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Luxembourg: Luxembourg and the new face of the Russian tax realm

Prijot
Pakhomova

Henri Prijot

Anastasia Pakhomova

The Russian 'de-offshorisation' campaign entered into action on January 1, 2015 and the increased focus on bringing capital back home has already resulted in an increased administrative and compliance burden for taxpayers, and additional tax liabilities are to follow.

The new law particularly focuses on the taxation of controlled foreign companies (CFC). CFC laws are generally aimed at ensuring an appropriate level of taxation of income sheltered in offshore and low-tax jurisdictions and the Russian CFC law is no exception. Although Russia is not an OECD member and its accession process to the OECD has been postponed, Russian lawmakers appear to monitor the international tax trends. As such, definitions incorporated in the Russian CFC law cover cases of legal, economic, and de facto control, which are in the spirit of the international tax developments on strengthening CFC rules under BEPS Project Action 3, for example.

Under the Russian law, any foreign corporation or an unincorporated entity is a CFC if it is not a Russian tax resident and it is controlled directly, indirectly, or jointly (with spouses and minor children) by Russian tax resident natural or legal persons (CFC controlling persons). Thus, even trust and fund structures are affected, including Luxembourg SIFs, among others. CFC controlling persons are further defined as those who own a significant stake (an ownership threshold is given in the law) in the CFC or who have significant influence over its profit distribution decisions. The CFC controlling persons have to report the CFC's undistributed profits pro rata to participation in the CFC. Although this approach seems reasonable, 'the devil is in the detail'. For instance, the CFC's profit should be computed for each CFC on a stand-alone basis, which will pose issues for consolidated groups. In certain cases it will be required to prepare the financials of the CFC using Russian generally accepted accounting principles and to calculate profits of the CFC based on the Russian tax rules. This may be avoided for some Luxembourg structures, since Luxembourg has a tax treaty with Russia (one of the requirement of the law).

Some CFC profits may be exempt from taxation in Russia, while still being subject to the reporting requirements. CFC controlling persons using Luxembourg structures will, in most cases, be subject to the reporting requirements. It seems that a majority of Luxembourg CFCs will not fall under the tax exemptions. For instance, holding and private wealth structures are unlikely to pass an effective tax rate or an active business test, as defined in the law. However, income of certain Eurobond structures, banking and insurance groups, active companies and non-commercial funds or organisations can benefit from the exemptions. A Luxembourg entity should generally be outside of the scope of the CFC law if it is owned through a listed Russian entity.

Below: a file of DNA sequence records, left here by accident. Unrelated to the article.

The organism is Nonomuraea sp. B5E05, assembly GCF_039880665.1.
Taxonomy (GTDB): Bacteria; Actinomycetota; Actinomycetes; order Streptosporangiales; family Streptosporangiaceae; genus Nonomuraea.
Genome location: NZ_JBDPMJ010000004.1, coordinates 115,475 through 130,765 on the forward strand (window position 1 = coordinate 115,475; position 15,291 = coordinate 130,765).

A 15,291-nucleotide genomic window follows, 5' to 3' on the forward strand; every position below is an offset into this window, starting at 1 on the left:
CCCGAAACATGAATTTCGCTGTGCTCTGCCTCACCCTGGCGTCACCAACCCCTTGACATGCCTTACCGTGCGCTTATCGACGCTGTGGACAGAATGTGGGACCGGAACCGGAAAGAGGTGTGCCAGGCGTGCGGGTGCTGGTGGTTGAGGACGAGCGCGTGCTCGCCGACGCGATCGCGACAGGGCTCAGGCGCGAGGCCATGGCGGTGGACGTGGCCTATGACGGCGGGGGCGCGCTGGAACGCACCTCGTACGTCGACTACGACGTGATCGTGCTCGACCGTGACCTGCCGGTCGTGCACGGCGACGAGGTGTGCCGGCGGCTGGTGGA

Regarding other novelties of the 'de-offshorisation' law, the concept of a tax residency for legal entities was introduced, the beneficial owner definition was codified, and taxation of real estate rich companies was revisited. Although it will be difficult to apply some of the new concepts in practice, it is clear that with a low level of substance in a foreign country, Russian tax authorities will have more grounds to question the taxpayer's position. For example, a Luxembourg and any other foreign entity can be recognised as a Russian tax resident, if either their executive bodies or key management personnel operate mostly from Russia. The new law also closed the loophole, thus ensuring that capital gains from both direct and indirect sale of Russian real estate rich companies (for example through sale of a Luxembourg (sub)holding company) should be subject to tax in Russia.

In our view, the new law is an opportunity to implement robust international tax planning ideas, which should be solid from the viewpoint of international and the Russian tax laws. Nonetheless, in reality it seems the business community is not certain about what to expect. Figures speak for themselves, though: fewer than 4,000 notifications about participation in foreign entities were submitted by Russian businesses. Moreover, it could be said that the authorities view the tax amnesty, which promised full exemption from criminal and administrative punishments and non-payment of taxes for previous periods, as a failure (fewer than 200 self-declarations were submitted). It seems the 'de-offshorisation' campaign has received a hostile reception from the business community, possibly due to an historically low level of trust toward the ruling elite and the fundamental institutions such as the legal, tax, and court systems.

Henri Prijot (hprijot@deloitte.lu) and Anastasia Pakhomova (apakhomova@deloitte.lu)

Deloitte Luxembourg

Tel: +352 45145 2878 and +352 45145 4107

www.deloitte.lu

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